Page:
Donald Trump will be center stage in CNN's Republican Presidential debate tonight, flanked this time by a surging, sinister Sen. Ted Cruz on his left and a flagging Dr. Ben Carson on his right. Once more Trump will claim the spotlight, with the others vying for time and attention.
Before getting too depressed by this preposterous turn of events, consider the following:
Donald Trump isn't even close to becoming president of the U.S. Republicans may be nutty enough to nominate him, but even that is unlikely.
Trump has played the media perfectly, his outrages dominating the news, generating viewers for the cable news networks and attention for himself. Yet, at this point, Trump has less popular support than Bernie Sanders. As Raw Story reported, Trump wins about 30.4 percent of Republican voters; Sanders about 30.8 percent of Democratic voters, but the latter vastly outnumber the former. Nate Silver of FiveThirtyEight estimates that Trump is backed by about 6 to 8 percent of total voters. E.J. Dionne in the Washington Post estimates his base at 13 percent, similar in size to that of George Wallace.
Trump underperforms given the attention and name recognition that he has garnered. Will Bunch of the Philadelphia Daily News summarized a study by Tyndall Report that documents that media's fawning capitulation to Trump's antics. With more than 20 candidates in the field, Trump has gotten more than one-fourth of all the network news coverage of the presidential race. He's gotten more coverage alone than the entire Democratic field (aided and abetted in that by Debbie Wasserman Schultz, the clueless chair of the Democratic National Committee who purposefully limited the number of Democratic debates and scheduled them at obscure times presumably to shield Hillary Clinton from competition).
At the time of the study, Trump had total airtime of 234 minutes in 2015; Sanders had had just 10 minutes of real network time - less than 1/23 of Trump's total. And remember, Sanders still has more support than Trump despite this.
Sanders is the remarkable story of the campaign. He's soared in the polls despite limited name recognition. The "grumpy grandfather" has generated real excitement among the young. He's demonstrated that a candidate can compete financially in a presidential race on the basis of small donations, without catering to deep-pocket donors and special interests. He's detailed a bold, ambitious agenda for the country that helps people understand that there are alternatives to the failed path we are on.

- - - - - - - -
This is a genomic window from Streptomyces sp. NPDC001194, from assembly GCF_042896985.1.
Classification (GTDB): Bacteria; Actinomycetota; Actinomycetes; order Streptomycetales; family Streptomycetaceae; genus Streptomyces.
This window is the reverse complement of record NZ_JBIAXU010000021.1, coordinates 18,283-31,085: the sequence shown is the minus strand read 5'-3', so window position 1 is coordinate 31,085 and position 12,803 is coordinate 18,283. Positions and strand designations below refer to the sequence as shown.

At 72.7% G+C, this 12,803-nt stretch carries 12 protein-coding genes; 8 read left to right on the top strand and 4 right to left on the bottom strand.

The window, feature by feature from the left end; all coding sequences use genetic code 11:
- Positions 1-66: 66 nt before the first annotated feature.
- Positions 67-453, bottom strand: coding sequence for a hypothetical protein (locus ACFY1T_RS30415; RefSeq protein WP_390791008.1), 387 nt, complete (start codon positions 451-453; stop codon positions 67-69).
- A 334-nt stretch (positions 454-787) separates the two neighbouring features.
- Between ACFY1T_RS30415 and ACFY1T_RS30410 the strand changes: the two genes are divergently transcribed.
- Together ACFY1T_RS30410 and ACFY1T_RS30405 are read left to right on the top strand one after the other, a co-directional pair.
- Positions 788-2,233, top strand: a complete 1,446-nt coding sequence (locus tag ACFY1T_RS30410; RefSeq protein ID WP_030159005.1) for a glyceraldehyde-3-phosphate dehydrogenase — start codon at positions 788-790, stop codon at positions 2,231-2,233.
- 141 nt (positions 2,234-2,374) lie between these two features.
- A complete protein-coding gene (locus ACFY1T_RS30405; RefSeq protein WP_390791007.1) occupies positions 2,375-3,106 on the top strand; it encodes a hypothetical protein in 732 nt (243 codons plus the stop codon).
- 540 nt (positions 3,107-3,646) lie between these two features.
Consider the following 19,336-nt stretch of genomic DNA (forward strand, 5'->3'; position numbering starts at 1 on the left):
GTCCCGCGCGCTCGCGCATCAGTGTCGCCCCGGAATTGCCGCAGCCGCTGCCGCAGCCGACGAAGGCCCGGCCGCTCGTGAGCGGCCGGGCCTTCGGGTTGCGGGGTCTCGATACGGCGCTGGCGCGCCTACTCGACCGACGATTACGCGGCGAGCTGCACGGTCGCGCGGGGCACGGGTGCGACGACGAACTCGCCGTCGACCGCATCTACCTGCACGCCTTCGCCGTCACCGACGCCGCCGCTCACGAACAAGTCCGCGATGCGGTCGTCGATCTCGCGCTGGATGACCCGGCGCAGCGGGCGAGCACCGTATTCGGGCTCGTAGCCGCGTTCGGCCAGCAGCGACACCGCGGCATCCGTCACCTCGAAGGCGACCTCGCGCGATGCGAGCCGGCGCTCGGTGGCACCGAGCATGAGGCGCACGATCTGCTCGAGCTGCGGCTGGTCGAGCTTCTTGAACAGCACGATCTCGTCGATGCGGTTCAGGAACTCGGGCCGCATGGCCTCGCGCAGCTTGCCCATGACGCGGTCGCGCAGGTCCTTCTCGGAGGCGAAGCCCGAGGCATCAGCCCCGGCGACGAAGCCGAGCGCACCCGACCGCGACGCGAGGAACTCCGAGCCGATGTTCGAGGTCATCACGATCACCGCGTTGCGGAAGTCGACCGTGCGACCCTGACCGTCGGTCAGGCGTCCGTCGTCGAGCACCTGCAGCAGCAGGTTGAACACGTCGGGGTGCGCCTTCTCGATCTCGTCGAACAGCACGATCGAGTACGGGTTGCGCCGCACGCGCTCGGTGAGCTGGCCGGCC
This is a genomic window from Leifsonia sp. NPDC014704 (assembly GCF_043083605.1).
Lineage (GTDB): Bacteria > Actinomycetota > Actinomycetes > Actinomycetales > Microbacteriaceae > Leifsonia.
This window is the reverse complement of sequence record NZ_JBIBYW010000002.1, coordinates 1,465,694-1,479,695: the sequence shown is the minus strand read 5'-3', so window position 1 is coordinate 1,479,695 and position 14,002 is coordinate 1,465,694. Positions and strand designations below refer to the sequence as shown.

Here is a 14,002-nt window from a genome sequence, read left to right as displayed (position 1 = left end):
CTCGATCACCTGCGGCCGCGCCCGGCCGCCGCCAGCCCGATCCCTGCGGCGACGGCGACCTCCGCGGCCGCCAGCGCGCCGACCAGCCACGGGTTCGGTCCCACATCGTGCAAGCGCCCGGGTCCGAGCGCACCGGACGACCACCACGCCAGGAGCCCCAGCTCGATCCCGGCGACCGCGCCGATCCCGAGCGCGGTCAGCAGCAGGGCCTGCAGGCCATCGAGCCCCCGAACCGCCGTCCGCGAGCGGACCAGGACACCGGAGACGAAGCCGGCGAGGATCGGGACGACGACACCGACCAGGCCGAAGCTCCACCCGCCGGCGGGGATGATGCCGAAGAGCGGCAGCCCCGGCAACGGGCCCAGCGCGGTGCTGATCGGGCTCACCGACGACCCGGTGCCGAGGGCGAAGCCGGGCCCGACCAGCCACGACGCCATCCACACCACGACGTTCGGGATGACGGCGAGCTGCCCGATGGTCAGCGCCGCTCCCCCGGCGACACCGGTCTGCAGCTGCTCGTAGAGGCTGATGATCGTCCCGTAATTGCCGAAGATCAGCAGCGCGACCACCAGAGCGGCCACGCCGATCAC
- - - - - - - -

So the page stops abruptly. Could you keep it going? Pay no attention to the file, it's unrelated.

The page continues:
Yet the media has essentially locked him out of all coverage. The network anchors treat him with barely concealed disdain. They choose to lavish coverage on the bumptious purveyor of division and hate rather than the more popular tribune of working people. That isn't an accident.
Les Moonves, the brazen bantam who runs CBS Corporation, said in 2012 that "super PACs may be bad for America, but they're very good for CBS." No wonder Sanders, who has ruled out having anything to do with a super PAC, gets no air time.
On a recent investor presentation, just about when Trump was announcing his intention to ban Muslims from America, Moonves shamelessly cheered on the Donald. Noting gaily that the flood of campaign advertising dollars would be "phenomenal," he celebrated the Republican competition:
"The more they spend, the better it is for us and: Go Donald! Keep getting out there! ... And, you know, this is fun, watching this, let them spend money on us, and we love having them in there. We're looking forward to a very exciting political year in '16."
So don't get too disturbed as Trump's bile lifts him in the polls. It's still early; most voters haven't tuned in. The same media happy to profit by building Trump up will happily profit by taking him down.
And despite all that, Sanders still has more support than the billionaire bully awash in 24/7 media coverage. Something is happening and they don't know what it is. Sanders may be shut out of the mainstream media, but millions are learning about his message through their own social media connections.
As for the drinking games tonight, I suggest rewarding common sense. Down a full shot if anyone agrees with the world that climate change is a real and present danger and that we must act now to address it. A full shot if anyone says the problem is the dollar is too strong, the trade deficits too big and at a time of near zero interest rates, we're not rebuilding America and putting people back to work. A full shot if anyone agrees that the problem with the military is that it spends too much, wastes too much, has too many bases in too many places and is fighting in too many conflicts without a clue about how to win. A full shot if anyone says we need a partnership with Russia over nuclear weapons and proliferation, not a Cold War with them over who has greater influence in corrupt Ukraine. A full shot for anyone who agrees that conservatives who hate big government shouldn't want it meddling with women's right to make their own health and family decisions.
The list is endless. The result the same: On a weeknight, we'll go to bed sober. That may be the only good thing to come from watching this gaggle of Republicans.